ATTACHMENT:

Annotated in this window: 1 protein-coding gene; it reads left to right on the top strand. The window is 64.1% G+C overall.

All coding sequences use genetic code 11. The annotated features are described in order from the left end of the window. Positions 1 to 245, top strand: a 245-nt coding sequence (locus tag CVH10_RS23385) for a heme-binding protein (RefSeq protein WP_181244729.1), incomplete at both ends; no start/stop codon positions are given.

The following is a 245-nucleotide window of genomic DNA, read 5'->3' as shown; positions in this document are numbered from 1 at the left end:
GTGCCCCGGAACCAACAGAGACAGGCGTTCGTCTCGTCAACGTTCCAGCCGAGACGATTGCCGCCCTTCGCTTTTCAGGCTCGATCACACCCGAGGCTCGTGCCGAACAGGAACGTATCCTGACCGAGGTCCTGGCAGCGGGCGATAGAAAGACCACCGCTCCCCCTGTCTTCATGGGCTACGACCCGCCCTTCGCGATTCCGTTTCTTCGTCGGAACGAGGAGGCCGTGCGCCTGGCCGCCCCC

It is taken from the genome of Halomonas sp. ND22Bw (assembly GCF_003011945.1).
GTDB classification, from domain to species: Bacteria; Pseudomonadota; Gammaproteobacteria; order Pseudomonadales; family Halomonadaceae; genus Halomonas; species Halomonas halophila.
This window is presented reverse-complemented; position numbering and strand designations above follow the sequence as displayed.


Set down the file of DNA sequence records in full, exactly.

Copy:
Annotated in this window: 1 protein-coding gene; it reads left to right on the top strand. The window is 64.1% G+C overall.

All coding sequences use genetic code 11. The annotated features are described in order from the left end of the window. Positions 1 to 245, top strand: a 245-nt coding sequence (locus tag CVH10_RS23385) for a heme-binding protein (RefSeq protein WP_181244729.1), incomplete at both ends; no start/stop codon positions are given.

The following is a 245-nucleotide window of genomic DNA, read 5'->3' as shown; positions in this document are numbered from 1 at the left end:
GTGCCCCGGAACCAACAGAGACAGGCGTTCGTCTCGTCAACGTTCCAGCCGAGACGATTGCCGCCCTTCGCTTTTCAGGCTCGATCACACCCGAGGCTCGTGCCGAACAGGAACGTATCCTGACCGAGGTCCTGGCAGCGGGCGATAGAAAGACCACCGCTCCCCCTGTCTTCATGGGCTACGACCCGCCCTTCGCGATTCCGTTTCTTCGTCGGAACGAGGAGGCCGTGCGCCTGGCCGCCCCC

It is taken from the genome of Halomonas sp. ND22Bw (assembly GCF_003011945.1).
GTDB classification, from domain to species: Bacteria; Pseudomonadota; Gammaproteobacteria; order Pseudomonadales; family Halomonadaceae; genus Halomonas; species Halomonas halophila.
This window is presented reverse-complemented; position numbering and strand designations above follow the sequence as displayed.